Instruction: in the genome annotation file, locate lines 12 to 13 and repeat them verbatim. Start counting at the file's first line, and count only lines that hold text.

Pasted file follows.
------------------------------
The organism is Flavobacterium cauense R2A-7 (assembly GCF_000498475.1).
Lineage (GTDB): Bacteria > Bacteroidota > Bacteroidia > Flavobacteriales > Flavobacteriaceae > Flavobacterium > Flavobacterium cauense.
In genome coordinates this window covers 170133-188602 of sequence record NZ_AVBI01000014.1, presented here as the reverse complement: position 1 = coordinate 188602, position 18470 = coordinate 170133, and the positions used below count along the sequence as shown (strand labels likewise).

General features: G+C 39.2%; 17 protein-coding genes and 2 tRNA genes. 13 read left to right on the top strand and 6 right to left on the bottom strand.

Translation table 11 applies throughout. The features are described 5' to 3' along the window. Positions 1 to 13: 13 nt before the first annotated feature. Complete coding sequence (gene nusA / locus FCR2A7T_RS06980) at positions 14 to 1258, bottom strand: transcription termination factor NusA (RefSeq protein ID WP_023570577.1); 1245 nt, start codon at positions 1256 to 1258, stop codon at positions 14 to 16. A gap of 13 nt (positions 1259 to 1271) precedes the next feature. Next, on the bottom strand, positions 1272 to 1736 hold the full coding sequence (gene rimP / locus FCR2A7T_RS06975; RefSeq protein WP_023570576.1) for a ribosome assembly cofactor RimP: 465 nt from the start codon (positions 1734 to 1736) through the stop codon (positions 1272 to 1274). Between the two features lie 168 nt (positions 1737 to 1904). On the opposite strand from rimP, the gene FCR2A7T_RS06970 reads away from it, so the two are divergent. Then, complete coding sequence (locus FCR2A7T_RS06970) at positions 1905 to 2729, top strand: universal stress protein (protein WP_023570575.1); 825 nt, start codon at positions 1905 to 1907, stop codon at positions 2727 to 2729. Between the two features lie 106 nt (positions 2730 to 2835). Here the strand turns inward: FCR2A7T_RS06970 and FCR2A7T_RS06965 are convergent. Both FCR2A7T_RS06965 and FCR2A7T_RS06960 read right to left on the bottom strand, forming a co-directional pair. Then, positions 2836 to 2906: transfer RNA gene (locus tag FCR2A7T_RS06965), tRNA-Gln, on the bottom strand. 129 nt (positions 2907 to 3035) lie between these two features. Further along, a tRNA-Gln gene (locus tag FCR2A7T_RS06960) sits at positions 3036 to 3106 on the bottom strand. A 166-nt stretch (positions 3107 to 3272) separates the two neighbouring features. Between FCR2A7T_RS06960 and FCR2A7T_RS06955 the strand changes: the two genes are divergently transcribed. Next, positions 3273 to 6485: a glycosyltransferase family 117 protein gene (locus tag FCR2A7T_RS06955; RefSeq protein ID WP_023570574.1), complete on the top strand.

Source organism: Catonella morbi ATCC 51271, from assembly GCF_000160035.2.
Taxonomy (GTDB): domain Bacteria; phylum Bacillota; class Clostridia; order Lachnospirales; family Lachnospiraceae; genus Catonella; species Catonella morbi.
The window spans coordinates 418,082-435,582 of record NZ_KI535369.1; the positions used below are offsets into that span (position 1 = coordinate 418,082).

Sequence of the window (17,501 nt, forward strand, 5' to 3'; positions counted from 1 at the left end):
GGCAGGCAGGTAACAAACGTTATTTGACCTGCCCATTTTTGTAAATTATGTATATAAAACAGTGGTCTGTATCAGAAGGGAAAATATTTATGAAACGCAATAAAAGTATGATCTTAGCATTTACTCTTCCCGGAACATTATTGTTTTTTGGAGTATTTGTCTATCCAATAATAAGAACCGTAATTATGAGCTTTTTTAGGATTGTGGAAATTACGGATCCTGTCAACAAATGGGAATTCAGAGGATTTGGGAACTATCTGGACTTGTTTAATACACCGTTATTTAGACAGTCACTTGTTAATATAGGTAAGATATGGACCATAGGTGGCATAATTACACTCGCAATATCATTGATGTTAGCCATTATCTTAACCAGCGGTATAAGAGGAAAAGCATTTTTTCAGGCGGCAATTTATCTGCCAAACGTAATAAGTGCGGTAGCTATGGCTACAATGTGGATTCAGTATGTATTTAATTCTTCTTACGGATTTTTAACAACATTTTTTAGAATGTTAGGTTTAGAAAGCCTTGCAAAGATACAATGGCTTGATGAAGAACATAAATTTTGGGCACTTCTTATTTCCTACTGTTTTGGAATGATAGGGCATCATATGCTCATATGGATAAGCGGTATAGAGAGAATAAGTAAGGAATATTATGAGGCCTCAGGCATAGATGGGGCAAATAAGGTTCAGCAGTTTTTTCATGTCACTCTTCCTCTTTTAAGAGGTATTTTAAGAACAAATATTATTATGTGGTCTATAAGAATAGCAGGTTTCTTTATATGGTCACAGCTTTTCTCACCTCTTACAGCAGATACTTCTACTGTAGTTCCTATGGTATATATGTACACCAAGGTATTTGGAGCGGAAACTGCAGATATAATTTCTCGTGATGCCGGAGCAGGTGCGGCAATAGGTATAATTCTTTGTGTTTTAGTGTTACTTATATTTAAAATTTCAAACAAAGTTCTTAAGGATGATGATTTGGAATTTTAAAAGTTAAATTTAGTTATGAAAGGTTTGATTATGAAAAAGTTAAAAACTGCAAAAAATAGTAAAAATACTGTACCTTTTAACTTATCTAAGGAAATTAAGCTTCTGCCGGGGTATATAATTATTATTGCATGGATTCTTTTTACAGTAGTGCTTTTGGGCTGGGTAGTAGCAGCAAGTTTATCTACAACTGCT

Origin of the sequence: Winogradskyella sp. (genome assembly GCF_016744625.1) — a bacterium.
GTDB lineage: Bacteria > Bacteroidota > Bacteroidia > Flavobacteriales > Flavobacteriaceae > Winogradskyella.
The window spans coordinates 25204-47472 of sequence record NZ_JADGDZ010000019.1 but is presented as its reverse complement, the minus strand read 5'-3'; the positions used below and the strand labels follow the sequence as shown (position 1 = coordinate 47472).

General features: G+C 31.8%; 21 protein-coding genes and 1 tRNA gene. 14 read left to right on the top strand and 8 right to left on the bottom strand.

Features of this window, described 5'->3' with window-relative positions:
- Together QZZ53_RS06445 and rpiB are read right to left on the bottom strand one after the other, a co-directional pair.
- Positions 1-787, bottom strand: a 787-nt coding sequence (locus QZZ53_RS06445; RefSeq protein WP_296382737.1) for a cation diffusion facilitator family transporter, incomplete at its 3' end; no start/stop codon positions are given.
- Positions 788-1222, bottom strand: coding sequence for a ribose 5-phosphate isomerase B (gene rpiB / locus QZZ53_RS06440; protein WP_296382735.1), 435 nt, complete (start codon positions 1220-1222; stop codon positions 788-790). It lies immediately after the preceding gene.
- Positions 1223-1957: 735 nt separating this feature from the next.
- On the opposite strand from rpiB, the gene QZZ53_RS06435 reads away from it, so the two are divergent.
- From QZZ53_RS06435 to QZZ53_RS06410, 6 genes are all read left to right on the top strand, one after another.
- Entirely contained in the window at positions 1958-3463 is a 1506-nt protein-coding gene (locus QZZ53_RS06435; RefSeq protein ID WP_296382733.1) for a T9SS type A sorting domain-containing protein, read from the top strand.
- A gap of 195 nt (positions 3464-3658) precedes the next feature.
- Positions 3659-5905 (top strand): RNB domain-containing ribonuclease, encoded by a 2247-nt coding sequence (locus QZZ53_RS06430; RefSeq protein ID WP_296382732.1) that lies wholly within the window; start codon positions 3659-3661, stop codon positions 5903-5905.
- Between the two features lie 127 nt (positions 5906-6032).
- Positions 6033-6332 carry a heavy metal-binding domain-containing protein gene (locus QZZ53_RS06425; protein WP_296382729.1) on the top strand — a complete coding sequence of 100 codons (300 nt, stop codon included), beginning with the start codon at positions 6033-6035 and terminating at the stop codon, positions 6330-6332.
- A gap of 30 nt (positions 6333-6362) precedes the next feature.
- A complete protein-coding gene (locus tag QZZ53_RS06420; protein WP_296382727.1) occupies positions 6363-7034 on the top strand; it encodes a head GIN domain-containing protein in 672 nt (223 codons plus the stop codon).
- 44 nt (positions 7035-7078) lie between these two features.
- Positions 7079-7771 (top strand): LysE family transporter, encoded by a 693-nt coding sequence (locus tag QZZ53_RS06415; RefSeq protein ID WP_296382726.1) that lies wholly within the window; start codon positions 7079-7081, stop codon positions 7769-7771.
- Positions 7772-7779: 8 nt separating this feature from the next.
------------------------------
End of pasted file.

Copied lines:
GTDB lineage: Bacteria > Bacteroidota > Bacteroidia > Flavobacteriales > Flavobacteriaceae > Winogradskyella.
The window spans coordinates 25204-47472 of sequence record NZ_JADGDZ010000019.1 but is presented as its reverse complement, the minus strand read 5'-3'; the positions used below and the strand labels follow the sequence as shown (position 1 = coordinate 47472).